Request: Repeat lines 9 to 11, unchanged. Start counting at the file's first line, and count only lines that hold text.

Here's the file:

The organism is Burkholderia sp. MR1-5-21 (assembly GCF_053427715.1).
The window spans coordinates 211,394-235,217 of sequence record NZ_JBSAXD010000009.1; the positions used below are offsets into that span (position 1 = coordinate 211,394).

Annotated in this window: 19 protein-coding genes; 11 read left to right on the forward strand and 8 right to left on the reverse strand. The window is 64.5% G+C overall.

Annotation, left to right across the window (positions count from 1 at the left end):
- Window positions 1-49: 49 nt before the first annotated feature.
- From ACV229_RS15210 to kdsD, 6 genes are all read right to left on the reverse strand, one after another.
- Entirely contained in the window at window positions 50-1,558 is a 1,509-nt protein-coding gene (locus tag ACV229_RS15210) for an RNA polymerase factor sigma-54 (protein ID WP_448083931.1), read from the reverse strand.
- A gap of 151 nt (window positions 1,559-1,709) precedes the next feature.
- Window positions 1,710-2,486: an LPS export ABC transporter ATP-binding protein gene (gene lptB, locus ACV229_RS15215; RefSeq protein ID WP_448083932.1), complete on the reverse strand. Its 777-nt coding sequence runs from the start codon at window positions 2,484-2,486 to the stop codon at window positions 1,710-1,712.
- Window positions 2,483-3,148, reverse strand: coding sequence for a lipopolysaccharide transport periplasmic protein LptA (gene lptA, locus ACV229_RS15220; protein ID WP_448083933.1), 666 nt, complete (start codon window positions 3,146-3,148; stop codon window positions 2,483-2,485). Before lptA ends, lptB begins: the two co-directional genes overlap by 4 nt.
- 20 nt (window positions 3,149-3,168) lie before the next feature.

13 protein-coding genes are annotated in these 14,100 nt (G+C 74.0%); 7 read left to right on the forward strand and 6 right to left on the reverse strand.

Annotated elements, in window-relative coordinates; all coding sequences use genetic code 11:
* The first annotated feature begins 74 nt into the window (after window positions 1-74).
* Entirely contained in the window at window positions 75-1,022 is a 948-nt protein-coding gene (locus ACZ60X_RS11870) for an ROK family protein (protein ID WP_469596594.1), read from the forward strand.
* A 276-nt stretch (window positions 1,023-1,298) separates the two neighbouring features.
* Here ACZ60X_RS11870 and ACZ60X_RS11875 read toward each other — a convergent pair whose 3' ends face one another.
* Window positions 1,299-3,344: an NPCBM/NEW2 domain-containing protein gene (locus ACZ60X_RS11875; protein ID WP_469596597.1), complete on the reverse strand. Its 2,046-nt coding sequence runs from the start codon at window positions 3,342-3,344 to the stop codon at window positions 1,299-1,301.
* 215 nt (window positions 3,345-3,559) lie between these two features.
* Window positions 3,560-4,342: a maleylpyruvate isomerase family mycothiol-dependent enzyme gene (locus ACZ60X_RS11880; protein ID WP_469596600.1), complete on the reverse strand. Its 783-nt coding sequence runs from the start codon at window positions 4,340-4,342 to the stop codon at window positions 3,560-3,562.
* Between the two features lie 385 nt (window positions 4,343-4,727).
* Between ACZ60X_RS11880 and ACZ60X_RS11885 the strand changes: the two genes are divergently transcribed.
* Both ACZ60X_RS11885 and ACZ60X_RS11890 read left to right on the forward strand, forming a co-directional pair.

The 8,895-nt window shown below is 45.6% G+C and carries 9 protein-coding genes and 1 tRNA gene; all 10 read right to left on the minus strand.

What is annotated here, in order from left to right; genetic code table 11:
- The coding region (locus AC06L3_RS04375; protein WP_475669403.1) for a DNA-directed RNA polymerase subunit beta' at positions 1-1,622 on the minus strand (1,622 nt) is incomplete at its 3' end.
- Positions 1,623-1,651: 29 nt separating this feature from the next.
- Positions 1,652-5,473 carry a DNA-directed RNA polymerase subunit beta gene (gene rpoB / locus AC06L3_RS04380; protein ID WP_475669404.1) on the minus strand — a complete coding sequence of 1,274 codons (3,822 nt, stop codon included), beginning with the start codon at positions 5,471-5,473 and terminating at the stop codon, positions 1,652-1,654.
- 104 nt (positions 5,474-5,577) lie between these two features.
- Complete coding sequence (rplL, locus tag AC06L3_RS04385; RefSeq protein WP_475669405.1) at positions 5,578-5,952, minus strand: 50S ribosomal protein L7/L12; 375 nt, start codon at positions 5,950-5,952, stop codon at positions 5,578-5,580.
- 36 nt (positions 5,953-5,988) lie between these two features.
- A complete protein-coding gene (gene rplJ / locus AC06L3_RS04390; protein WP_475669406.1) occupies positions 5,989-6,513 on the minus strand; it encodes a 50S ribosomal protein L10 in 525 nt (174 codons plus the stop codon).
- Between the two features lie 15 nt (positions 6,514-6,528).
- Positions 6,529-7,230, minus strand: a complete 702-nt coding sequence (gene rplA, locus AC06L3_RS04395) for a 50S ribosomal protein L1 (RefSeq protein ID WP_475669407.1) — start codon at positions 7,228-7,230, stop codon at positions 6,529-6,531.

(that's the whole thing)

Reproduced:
- Window positions 1,710-2,486: an LPS export ABC transporter ATP-binding protein gene (gene lptB, locus ACV229_RS15215; RefSeq protein ID WP_448083932.1), complete on the reverse strand. Its 777-nt coding sequence runs from the start codon at window positions 2,484-2,486 to the stop codon at window positions 1,710-1,712.
- Window positions 2,483-3,148, reverse strand: coding sequence for a lipopolysaccharide transport periplasmic protein LptA (gene lptA, locus ACV229_RS15220; protein ID WP_448083933.1), 666 nt, complete (start codon window positions 3,146-3,148; stop codon window positions 2,483-2,485). Before lptA ends, lptB begins: the two co-directional genes overlap by 4 nt.
- 20 nt (window positions 3,149-3,168) lie before the next feature.